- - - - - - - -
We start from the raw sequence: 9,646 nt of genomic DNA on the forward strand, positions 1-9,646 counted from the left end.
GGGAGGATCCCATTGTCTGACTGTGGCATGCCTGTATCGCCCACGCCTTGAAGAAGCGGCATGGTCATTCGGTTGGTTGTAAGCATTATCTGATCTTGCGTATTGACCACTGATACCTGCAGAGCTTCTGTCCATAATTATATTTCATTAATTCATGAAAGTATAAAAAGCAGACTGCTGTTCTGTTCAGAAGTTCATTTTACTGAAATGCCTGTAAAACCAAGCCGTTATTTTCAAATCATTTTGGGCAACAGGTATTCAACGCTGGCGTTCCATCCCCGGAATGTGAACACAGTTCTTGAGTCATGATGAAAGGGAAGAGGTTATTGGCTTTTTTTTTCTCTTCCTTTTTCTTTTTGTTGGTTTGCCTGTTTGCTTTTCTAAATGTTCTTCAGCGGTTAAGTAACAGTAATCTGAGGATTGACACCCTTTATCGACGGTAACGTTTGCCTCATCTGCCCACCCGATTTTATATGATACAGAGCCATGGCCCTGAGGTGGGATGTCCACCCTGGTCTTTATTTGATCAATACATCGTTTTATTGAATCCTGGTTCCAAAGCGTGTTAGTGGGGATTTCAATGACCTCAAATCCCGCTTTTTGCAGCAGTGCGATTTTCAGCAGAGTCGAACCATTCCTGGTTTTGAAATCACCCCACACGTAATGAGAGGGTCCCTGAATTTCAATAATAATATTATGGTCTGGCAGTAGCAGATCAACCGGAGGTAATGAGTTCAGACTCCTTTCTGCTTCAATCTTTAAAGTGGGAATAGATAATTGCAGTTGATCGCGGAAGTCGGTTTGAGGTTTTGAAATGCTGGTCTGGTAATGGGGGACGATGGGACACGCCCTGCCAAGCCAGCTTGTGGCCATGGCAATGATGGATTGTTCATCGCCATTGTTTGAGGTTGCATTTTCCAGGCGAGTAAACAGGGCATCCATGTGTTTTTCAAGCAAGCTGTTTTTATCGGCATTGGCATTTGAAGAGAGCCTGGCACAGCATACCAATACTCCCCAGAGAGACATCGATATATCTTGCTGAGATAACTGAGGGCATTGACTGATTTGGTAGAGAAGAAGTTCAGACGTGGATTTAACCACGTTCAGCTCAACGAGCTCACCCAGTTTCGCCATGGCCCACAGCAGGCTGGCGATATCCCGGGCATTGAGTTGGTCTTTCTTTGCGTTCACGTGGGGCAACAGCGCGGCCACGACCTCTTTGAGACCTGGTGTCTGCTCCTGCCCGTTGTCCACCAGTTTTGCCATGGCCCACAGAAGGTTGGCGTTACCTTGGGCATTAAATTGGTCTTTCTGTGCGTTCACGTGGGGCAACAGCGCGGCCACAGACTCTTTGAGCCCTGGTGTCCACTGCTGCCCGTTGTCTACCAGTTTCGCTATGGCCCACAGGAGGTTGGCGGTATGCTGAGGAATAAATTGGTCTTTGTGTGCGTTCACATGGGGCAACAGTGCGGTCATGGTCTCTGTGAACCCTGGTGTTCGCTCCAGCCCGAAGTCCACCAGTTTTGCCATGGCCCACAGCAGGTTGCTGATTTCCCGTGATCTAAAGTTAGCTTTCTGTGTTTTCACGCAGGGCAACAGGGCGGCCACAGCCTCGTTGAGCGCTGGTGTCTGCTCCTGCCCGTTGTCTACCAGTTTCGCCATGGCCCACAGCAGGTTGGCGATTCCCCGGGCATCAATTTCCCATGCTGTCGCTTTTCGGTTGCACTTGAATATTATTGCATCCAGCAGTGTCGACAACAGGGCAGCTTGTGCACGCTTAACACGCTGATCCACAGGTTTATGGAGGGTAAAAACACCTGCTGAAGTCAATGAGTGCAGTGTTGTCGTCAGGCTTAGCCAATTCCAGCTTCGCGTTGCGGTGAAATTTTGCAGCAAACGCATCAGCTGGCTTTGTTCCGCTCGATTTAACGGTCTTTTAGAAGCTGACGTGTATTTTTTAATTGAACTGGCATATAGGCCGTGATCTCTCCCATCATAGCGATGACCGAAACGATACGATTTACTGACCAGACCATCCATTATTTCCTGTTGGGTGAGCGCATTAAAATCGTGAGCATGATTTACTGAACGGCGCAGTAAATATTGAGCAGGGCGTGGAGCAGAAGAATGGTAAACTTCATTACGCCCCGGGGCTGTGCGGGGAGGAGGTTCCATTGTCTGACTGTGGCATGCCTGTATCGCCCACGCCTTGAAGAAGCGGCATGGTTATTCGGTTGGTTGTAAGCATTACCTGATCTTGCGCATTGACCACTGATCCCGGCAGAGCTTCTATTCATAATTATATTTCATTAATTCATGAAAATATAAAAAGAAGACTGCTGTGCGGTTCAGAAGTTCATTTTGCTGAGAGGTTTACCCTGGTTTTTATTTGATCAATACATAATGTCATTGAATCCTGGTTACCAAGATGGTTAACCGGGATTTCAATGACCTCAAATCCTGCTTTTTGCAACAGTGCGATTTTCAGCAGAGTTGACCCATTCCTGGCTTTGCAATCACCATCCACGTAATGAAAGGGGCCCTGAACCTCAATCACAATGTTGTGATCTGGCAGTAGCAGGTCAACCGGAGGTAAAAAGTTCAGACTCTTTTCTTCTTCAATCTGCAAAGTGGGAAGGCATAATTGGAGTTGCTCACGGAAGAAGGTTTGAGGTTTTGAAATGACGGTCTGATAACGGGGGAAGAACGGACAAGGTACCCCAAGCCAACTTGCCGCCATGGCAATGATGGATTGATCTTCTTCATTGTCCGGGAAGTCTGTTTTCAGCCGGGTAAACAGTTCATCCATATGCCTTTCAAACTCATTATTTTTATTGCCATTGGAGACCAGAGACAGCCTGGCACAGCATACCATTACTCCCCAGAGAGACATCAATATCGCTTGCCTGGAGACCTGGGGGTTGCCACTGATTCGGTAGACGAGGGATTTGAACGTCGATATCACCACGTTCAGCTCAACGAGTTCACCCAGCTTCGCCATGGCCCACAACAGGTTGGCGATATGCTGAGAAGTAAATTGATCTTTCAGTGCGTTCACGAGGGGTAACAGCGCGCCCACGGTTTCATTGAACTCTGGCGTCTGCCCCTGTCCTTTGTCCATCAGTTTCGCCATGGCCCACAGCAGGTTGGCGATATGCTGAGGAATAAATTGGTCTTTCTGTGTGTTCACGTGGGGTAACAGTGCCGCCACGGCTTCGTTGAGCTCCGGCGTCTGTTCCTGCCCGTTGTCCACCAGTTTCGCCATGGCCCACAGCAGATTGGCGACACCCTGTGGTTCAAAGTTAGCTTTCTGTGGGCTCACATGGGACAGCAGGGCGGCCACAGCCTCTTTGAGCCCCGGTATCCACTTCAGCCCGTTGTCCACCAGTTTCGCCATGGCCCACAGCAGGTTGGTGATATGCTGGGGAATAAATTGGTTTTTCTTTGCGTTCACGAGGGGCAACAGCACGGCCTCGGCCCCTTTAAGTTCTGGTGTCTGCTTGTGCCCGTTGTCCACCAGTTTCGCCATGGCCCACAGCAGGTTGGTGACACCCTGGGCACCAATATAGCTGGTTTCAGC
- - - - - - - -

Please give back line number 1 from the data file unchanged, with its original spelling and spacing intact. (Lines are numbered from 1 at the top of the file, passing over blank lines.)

We start from the raw sequence: 9,646 nt of genomic DNA on the forward strand, positions 1-9,646 counted from the left end.